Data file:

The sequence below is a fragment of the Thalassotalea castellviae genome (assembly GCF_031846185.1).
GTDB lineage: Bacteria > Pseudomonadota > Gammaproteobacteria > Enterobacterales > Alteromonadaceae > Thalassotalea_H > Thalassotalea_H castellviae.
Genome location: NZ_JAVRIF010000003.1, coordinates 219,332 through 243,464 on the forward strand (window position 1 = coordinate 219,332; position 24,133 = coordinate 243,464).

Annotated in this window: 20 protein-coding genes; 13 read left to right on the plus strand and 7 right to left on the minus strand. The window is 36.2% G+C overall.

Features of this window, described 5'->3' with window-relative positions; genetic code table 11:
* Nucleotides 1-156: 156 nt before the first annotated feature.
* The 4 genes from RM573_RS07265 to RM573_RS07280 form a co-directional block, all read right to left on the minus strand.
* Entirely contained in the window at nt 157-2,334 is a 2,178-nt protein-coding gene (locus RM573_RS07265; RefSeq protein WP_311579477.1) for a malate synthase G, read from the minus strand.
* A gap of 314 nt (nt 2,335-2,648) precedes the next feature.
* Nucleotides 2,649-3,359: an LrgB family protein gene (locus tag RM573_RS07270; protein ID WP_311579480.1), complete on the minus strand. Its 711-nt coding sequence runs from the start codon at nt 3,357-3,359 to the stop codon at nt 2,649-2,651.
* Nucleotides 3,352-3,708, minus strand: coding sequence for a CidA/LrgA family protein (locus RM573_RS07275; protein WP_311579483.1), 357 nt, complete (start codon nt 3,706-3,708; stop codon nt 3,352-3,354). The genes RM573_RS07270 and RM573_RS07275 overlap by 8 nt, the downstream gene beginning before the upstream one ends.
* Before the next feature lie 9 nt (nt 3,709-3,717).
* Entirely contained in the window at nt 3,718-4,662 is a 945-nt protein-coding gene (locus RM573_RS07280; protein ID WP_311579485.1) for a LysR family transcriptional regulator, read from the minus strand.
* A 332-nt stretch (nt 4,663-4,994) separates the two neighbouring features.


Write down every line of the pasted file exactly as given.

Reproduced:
The sequence below is a fragment of the Thalassotalea castellviae genome (assembly GCF_031846185.1).
GTDB lineage: Bacteria > Pseudomonadota > Gammaproteobacteria > Enterobacterales > Alteromonadaceae > Thalassotalea_H > Thalassotalea_H castellviae.
Genome location: NZ_JAVRIF010000003.1, coordinates 219,332 through 243,464 on the forward strand (window position 1 = coordinate 219,332; position 24,133 = coordinate 243,464).

Annotated in this window: 20 protein-coding genes; 13 read left to right on the plus strand and 7 right to left on the minus strand. The window is 36.2% G+C overall.

Features of this window, described 5'->3' with window-relative positions; genetic code table 11:
* Nucleotides 1-156: 156 nt before the first annotated feature.
* The 4 genes from RM573_RS07265 to RM573_RS07280 form a co-directional block, all read right to left on the minus strand.
* Entirely contained in the window at nt 157-2,334 is a 2,178-nt protein-coding gene (locus RM573_RS07265; RefSeq protein WP_311579477.1) for a malate synthase G, read from the minus strand.
* A gap of 314 nt (nt 2,335-2,648) precedes the next feature.
* Nucleotides 2,649-3,359: an LrgB family protein gene (locus tag RM573_RS07270; protein ID WP_311579480.1), complete on the minus strand. Its 711-nt coding sequence runs from the start codon at nt 3,357-3,359 to the stop codon at nt 2,649-2,651.
* Nucleotides 3,352-3,708, minus strand: coding sequence for a CidA/LrgA family protein (locus RM573_RS07275; protein WP_311579483.1), 357 nt, complete (start codon nt 3,706-3,708; stop codon nt 3,352-3,354). The genes RM573_RS07270 and RM573_RS07275 overlap by 8 nt, the downstream gene beginning before the upstream one ends.
* Before the next feature lie 9 nt (nt 3,709-3,717).
* Entirely contained in the window at nt 3,718-4,662 is a 945-nt protein-coding gene (locus RM573_RS07280; protein ID WP_311579485.1) for a LysR family transcriptional regulator, read from the minus strand.
* A 332-nt stretch (nt 4,663-4,994) separates the two neighbouring features.